Connecting state and local government leaders
But the specific type of access that residents prefer—in-person visits, phone calls, or digital—depends on where they live and how old they are.
More than half of residents are satisfied with their ability to access local government services, but younger residents are far more likely to want to see changes, according to a recent survey.
Satisfaction varies greatly by age group, dropping below 50% for people aged 23-54 and to less than one in three for residents between the ages of 18 and 22. That suggests that governments will need to work to improve outreach and accessibility for younger generations, says the report, titled “What Citizens Want.”
“Local government caters well towards Baby Boomers and seniors. We’ve had over 50 years to adjust to their preferences, after all,” says the report by Rock Solid Technologies, Engaging Local Government Leaders, and Government Technology’s Center for Digital Government. “But younger generations are more digital-savvy, and even digital-native. This won’t be a surprise to many people, but many of the challenges in local government access relate to this disconnect.”
The report, released this month, details the results of a nationwide survey of 2,042 adults conducted in October. The survey touched on preferences and accessibility of 15 different local government services, including libraries, public health, pothole and street repair requests, courts, government meetings and planning and zoning. The goal, organizers said, was to understand residents’ preferences for and opinions on the local government services that cater to their needs, specifically during the ongoing coronavirus pandemic, which provides “a boom of options for connectivity.”
“We were excited about this research because it focused on community members, versus just asking local governments what they did,” said Kirsten Wyatt, executive director of Engaging Local Government Leaders, a membership organization for employees and officials at all levels of local government. “To us, it got to the heart of what communities wanted—not just what governments were providing.”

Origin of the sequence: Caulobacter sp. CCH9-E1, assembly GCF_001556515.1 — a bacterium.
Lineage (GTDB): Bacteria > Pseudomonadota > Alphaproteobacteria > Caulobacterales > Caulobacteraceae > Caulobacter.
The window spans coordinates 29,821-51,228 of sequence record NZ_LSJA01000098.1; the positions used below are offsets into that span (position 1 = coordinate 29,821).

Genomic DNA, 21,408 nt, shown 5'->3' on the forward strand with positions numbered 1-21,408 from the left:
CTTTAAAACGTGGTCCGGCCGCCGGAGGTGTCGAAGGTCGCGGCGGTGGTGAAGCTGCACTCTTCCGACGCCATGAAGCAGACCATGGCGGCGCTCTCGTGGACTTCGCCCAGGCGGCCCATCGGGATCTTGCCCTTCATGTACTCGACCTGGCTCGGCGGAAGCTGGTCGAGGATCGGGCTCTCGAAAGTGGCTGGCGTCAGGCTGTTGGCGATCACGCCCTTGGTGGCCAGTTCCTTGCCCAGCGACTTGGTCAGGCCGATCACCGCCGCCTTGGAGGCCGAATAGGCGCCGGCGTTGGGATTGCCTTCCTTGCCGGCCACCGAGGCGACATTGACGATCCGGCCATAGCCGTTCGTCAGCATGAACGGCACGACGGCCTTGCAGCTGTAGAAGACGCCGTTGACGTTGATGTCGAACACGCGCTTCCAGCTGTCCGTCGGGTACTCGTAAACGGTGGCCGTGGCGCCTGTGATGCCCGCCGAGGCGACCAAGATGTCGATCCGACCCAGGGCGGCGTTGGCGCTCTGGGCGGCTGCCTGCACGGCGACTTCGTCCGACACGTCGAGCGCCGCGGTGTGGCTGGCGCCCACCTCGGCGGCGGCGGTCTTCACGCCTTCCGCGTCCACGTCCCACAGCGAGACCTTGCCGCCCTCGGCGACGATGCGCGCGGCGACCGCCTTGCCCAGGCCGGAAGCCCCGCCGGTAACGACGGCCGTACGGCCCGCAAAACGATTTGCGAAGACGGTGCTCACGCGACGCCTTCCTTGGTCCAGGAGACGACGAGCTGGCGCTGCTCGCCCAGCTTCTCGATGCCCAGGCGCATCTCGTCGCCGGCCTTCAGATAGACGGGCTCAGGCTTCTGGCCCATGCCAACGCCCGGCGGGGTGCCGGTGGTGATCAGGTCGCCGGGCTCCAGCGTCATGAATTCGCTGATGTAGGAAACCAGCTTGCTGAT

Satisfaction with accessibility varied by age group, but those demographics had preferences in common as well, the survey found. For example, 60% of survey respondents preferred multiple methods of communicating with local government services. Phone calls and in-person visits are the two preferred methods, but 62% of respondents also want the option to request services and find information online via a smartphone, tablet or computer.
“People today want to engage in multiple and varied ways,” the report says. “Local government should be ready to serve.”
Those preferences differ from place to place, with people in smaller cities generally preferring in-person services more than residents in larger urban areas. Only 38% of respondents in cities with populations greater than 3 million people prefer to access services in person, compared to 55% of people in cities with populations of 25,000 or less.
“More people accessing similar services means longer wait times, which is more likely to occur in areas with larger populations,” the report said. “So what do residents of large cities prefer instead? Text messages. This method sees sharp growth dependent upon population...over 20% of residents in cities over 3 million prefer it.”
The survey also asked respondents to rank the services they would most prefer to access online, either by smartphone, tablet or computer. Researchers then aggregated the top answers based on several metrics, including total usage, method of access and dissatisfaction with existing services, to give local governments a guide to prioritization.
Pothole and street repair requests took the top spot, followed by 311 service/information requests, city and county government meetings, building permits and recreation programs. Most are already well-suited for digitization, particularly the most-popular request, the report said.
“The transactional nature of pothole and street repair requests lends itself well to digital access,” it said. “Instead of taking time to visit a public works office or wait on hold, citizens could report issues with just a few inputs via website, app, or even text message. Ease of use and time saved make this service an attractive prospect for digital access.”
Meeting the needs of different citizen groups is an ongoing challenge, the report concludes. Governments should analyze the needs of their specific communities by soliciting feedback and reviewing current infrastructure, which “may reveal a clear starting point.” But providing multiple access options—what the report dubs “omnichannel” communication—will likely be a universal first step.
“Different people have different preferences, and the number of options has increased,” it says. “The more omnichannel your agencies can be, the better you can meet the needs of not just older citizens, but younger generations as well.”
Kate Elizabeth Queram is a staff correspondent for Route Fifty and is based in Washington, D.C.